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Symantec Research: Data Center Managers adopt virtualization; face skills shortage

My advice to firms hiring staff, and this I am telling you from past month juggling around and talking to big and small firms all over the country, is to act now. It has been an exhausting month, really, but I did end up learning a lot out there. :
  1. Go for Versatilists now! : These professionals are hard to find but trust me these guys will define the way how your businesses will and ought to change. Many companies are at cross-roads and are at their nerve ends to make such moves. I have said it before and cannot stress it enough: Get out of that "state-of-flux" and get started now, before your LOBs are rendered useless.
  2. Groom them to be the execs of the 2010-2012 past era: If you do get lucky and get a guy/gal like this in your shop, give them room and space to prove what they are worth. This is the wake up call for many shops, both big and small, these professionals are capable of doing more work for you than the typical business school grads. Well if they do lack that business acumen, invest in them. Have binding contracts for them to stay with you and bond with them so they will want to stay.

Pervasive Challenges: Service Level Agreements, Staffing and Growth

Research results suggest the primary challenges for data center managers are stringent internal service-level agreements, ongoing data center growth and staffing issues. Budget growth is not keeping pace with data center growth, while stringent SLAs mean data centers must deliver ever-increasing levels of speed, agility and availability. While increased SLAs may indicate the value IT can deliver to the business, if they are unmet the performance of the business may suffer. According to research results:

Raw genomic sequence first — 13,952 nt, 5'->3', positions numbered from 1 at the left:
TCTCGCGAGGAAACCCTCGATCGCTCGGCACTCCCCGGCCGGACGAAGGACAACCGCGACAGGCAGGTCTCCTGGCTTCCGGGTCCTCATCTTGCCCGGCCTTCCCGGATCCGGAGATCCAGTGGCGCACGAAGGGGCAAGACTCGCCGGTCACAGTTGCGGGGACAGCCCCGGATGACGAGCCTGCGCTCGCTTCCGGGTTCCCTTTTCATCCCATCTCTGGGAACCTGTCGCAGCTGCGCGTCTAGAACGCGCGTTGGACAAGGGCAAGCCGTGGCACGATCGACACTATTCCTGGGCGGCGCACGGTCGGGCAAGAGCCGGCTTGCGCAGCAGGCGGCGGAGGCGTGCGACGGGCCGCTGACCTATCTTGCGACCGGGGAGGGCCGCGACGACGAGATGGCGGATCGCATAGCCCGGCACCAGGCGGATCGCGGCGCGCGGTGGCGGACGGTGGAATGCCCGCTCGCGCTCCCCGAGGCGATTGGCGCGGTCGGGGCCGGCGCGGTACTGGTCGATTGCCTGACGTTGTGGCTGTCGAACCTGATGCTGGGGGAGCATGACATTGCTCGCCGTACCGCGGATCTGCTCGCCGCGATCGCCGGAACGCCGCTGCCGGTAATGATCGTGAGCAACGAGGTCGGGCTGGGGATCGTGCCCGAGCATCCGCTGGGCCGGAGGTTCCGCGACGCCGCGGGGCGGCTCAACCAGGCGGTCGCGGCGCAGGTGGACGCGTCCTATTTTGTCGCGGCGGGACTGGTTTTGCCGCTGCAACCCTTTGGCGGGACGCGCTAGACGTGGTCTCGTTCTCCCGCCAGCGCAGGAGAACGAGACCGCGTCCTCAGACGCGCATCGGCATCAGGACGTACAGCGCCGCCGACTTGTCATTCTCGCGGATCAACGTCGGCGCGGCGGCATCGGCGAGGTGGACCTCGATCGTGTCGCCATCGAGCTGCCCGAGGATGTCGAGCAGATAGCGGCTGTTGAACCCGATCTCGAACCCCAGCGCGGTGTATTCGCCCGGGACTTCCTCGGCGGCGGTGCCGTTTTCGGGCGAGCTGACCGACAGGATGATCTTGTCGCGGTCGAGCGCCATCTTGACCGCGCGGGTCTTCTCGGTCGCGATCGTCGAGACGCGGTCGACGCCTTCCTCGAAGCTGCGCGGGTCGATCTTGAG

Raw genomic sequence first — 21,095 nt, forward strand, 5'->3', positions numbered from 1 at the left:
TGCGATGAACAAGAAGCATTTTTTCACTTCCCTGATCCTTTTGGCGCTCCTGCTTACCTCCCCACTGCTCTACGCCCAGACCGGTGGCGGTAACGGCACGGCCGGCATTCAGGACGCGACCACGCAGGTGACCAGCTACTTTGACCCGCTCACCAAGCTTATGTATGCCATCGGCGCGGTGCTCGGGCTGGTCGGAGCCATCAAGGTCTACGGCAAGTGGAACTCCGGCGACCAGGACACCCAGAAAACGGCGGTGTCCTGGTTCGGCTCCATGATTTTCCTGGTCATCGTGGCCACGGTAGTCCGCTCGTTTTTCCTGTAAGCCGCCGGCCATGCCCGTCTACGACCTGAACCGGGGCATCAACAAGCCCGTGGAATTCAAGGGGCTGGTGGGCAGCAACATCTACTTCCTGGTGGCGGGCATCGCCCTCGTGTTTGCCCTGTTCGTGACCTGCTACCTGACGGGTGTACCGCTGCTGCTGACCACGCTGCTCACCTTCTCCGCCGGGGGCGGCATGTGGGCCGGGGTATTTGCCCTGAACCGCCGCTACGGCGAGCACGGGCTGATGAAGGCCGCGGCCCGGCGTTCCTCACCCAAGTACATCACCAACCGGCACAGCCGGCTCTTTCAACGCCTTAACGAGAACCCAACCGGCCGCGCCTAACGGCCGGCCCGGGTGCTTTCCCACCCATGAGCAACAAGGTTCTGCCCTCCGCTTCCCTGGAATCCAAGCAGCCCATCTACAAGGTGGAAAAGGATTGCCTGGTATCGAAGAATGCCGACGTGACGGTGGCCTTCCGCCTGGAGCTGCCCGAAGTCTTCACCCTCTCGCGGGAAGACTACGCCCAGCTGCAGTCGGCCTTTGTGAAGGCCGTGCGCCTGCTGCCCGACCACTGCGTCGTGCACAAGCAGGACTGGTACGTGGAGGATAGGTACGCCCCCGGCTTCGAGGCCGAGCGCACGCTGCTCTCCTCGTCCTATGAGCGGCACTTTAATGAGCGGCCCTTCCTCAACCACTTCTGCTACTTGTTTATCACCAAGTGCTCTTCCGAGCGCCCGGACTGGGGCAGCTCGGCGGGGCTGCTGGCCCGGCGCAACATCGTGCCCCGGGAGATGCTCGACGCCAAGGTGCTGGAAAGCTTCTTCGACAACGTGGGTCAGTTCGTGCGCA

--  65 percent of respondents report formal internal SLAs exist in their
-- 32 percent report service-level demands have rapidly increased.
-- 51 percent report they've had more difficulty meeting service-level
demands during the past two-year period.

The research suggests that ongoing data center challenges such as complexity, heterogeneity and an ongoing skill shortage are driving the difficulty in meeting SLAs. Both qualitative and quantitative research indicate finding qualified IT staff who understand business issues is more problematic than understaffing problems caused by budget constraints. To add to these challenges, data center growth is persistent and expected to continue, driving enormous costs. Research shows that Global 2000 enterprises are spending more than $6.6 billion annually(1) to help manage data center complexity. According to the research results:

--  52 percent of respondents report their data centers are currently
-- 69 percent of respondents reveal their data centers are growing at
least 5 percent per year, while 11 percent report 20 percent growth or more
per year.
-- The average reported budget increase during the last two-year period
is a modest 7 percent worldwide.



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